Trinity Pioneer ACO
- Need: Transitioning from fee-for-service models to valued-based payment models in rural Iowa.
- Intervention: In 2011, the Trinity ACO was formed in rural Iowa after being selected by the Center for Medicare and Medicaid Innovation as 1 of the 32 planned Medicare Pioneer Accountable Care Organizations.
- Results: Now part of the Next Generation ACO, Trinity continues to bring attention to rural-specific organizations using its focus on palliative medicine and effective strategies to distribute value-based services.
In 2011, several healthcare entities came together to create the Trinity Pioneer ACO, then known as Trinity Health Systems - CMS Pioneer ACO, in northwest Iowa. Originally 1 of 32 planned organizations using the Centers for Medicare and Medicaid’s Innovation Center’s Pioneer Accountable Care Organization (ACO) model, its success took it to the final stages, positioning it as one of the final 19 Pioneer ACOs. Trinity is now part of CMS's Next Generation ACO Model.
Under the UnityPoint Health umbrella in Fort Dodge, Iowa, founding groups within the ACO included the Trinity Regional Medical Center and the Trimark Physicians Group. These organizations were similarly structured to the recommended ACO framework and didn't incur some of the usual start-up expenditures for specialty physicians and programs. Critical Access Hospitals were not part of the ACO. In addition to using traditional case management and high risk management strategies, Trinity also incorporated palliative medicine.
The following video from Trinity Pioneer touches more on its ACO project.
The Pioneer ACO Model was designed for health care organizations and providers with established practice models using care coordination. The Pioneer ACO Model ends in 2017 and Trinity has moved into the new Next Generation model.
Under the original Pioneer Participation Waiver, Trinity Pioneer ACO formed an advanced medical team (AMT) for patient care. An AMT includes various health experts such as doctors, nurses, pharmacists, therapists, and social workers that support the primary care provider (PCP) in the care of complex and chronically ill patients.
AMT services included:
- Ongoing monitoring to prevent unplanned hospitalizations and re-hospitalizations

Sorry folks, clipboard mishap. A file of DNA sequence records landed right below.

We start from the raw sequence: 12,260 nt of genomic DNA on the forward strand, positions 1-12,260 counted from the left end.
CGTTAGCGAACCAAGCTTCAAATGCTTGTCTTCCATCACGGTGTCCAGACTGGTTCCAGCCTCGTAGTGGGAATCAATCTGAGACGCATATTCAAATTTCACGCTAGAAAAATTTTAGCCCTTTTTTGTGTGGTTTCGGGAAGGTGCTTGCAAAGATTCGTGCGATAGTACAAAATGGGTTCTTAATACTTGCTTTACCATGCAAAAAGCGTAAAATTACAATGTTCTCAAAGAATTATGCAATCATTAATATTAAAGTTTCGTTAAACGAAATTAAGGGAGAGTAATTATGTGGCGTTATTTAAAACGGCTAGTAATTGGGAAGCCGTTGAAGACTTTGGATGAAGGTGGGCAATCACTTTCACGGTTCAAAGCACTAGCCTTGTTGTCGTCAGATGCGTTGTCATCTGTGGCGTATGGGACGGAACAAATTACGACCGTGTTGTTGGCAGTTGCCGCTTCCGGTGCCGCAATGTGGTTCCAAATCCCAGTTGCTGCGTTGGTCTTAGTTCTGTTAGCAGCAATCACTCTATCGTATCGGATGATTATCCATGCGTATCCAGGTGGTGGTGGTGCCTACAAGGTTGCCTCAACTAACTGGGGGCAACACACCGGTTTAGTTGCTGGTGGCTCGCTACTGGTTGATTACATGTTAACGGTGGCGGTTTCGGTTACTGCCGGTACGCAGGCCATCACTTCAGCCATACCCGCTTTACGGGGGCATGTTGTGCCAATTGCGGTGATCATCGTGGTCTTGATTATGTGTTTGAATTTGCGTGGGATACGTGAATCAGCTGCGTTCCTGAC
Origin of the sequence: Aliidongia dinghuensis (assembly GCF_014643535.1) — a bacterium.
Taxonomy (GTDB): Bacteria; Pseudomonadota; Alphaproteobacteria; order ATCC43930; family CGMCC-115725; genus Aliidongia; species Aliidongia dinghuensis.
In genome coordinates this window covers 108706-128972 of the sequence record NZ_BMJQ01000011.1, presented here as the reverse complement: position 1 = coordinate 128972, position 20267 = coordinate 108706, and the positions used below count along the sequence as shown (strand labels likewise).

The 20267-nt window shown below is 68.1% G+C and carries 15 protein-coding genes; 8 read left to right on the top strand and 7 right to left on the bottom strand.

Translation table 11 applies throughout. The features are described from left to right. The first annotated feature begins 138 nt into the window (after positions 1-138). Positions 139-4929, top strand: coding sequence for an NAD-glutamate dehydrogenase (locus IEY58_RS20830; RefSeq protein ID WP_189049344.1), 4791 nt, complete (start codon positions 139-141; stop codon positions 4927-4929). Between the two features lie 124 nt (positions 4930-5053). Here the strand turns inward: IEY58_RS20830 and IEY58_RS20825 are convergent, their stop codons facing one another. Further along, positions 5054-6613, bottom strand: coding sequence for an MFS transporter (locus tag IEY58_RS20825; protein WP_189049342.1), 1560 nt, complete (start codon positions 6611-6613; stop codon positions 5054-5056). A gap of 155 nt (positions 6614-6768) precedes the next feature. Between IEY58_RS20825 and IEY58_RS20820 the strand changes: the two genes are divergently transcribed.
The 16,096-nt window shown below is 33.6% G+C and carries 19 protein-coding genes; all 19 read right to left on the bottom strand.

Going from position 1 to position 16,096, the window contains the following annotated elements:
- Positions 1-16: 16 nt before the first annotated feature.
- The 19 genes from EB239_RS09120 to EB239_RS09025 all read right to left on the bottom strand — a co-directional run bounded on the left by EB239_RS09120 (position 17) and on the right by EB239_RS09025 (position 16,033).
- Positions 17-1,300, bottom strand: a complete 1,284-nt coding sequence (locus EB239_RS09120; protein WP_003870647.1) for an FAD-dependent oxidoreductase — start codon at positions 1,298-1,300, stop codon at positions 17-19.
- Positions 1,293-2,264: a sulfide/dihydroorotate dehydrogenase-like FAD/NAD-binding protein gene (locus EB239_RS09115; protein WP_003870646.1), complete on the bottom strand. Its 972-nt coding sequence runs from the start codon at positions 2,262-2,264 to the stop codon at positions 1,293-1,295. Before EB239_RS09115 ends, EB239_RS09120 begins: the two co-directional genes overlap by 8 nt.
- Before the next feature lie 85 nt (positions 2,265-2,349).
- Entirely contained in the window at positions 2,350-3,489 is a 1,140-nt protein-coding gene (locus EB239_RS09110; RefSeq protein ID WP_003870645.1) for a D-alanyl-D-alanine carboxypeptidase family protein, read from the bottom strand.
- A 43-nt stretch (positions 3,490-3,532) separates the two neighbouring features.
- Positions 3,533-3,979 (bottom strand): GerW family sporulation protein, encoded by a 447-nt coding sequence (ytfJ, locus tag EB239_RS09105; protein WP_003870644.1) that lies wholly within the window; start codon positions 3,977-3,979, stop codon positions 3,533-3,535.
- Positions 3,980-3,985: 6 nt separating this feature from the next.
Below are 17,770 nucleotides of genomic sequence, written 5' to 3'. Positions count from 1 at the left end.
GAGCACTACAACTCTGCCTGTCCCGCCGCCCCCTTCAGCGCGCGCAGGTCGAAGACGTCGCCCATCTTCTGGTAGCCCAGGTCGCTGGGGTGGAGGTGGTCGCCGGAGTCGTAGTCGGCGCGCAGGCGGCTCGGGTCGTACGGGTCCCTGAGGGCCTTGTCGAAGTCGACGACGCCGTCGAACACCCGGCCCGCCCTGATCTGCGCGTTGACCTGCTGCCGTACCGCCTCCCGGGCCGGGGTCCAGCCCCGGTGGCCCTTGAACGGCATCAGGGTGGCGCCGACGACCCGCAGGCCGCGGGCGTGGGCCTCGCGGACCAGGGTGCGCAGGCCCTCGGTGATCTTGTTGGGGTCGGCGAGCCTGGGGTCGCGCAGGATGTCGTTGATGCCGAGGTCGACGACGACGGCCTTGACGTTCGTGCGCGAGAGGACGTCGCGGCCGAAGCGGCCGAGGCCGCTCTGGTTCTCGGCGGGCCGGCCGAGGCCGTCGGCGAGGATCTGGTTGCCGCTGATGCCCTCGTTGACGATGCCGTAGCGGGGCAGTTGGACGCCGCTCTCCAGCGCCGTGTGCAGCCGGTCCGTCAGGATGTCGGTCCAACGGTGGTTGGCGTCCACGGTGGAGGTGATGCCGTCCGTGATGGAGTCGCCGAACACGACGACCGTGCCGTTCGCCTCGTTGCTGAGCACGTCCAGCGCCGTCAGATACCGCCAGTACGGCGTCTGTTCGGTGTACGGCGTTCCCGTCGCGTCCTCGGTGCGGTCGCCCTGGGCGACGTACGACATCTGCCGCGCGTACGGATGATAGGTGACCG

- Earlier discharges from hospitals while ensuring continuous care
- Development of a medical home
- Integration of community-based care and programs
The original ACO also provided integrated chronic care disease management training for its healthcare providers and community partners. These healthcare experts then teach patients 55 years of age and older methods to manage chronic illness. Topics included:
- Pain control
- Step-by-step personalized plans to improve health and quality of life
- Healthy eating tips
- Medication use review (medication reconciliation)
- Treatment choice education
Trinity offered several other unique services through the original ACO program which included:
"Care at home" hospital discharge
Patients with high-risk health conditions received 1-2 free in-home visits within 1-2 days after being released from the hospital.
"Care at home" clinic referral:
Patients with high-risk health conditions received follow-up care by way of an in-home visit by a nurse and phone calls on a set schedule for further help.
- Three-day skilled nursing facility waiver:
A program covering nursing home services for beneficiaries with certain conditions needing that specific level of care without requiring the usual prior 3-day inpatient hospitalization stay
- Wound care program
- Nursing home telehealth for palliative care
- Phase ll cardiac rehab as a free supervised outpatient exercise and education class for heart failure patients
Under the Pioneer model, if Trinity met or exceeded the required savings rate of the given year, the ACO was to collect 70% of the generated returns while CMS retained 30%. (Savings having a positive correlation with quality measures.)
Trinity Health Systems’ notable results included:
- Highest patient satisfaction among Pioneer ACOs
- $70,000 savings realized per palliative consult per 1,000 population
- Almost 100% of oncology patients receiving concurrent palliative care
BarriersReaching savings within predetermined CMS formulas
The discussion here centers on Trinity's previous involvement with this pilot CMS ACO payment model. The organization is now involved with the Next Generation ACO Model.
For organizations looking to replicate an ACO-like model, palliative care emphasis might offer an advantage. Some of healthcare’s costliest interventions can be at end-of-life or for chronic illness. When provided alongside usual care, palliative care is proven to reduce symptoms, improve quality of life, increase patient satisfaction, enhance communication with physicians, and improve survival overall. These are all factors helping any healthcare organization achieve quality goals and savings.
Contact InformationPam Halvorson, Executive Sponsor
Unity Point Health - Fort Dodge
Accountable Care Organizations
Hospice and palliative care
November 23, 2015
Date updated or reviewed
December 20, 2017
Please contact the models and innovations contact directly for the most complete and current information about this program. Summaries of models and innovations are provided by RHIhub for your convenience. The programs described are not endorsed by RHIhub or by the Federal Office of Rural Health Policy. Each rural community should consider whether a particular project or approach is a good match for their community’s needs and capacity. While it is sometimes possible to adapt program components to match your resources, keep in mind that changes to the program design may impact results.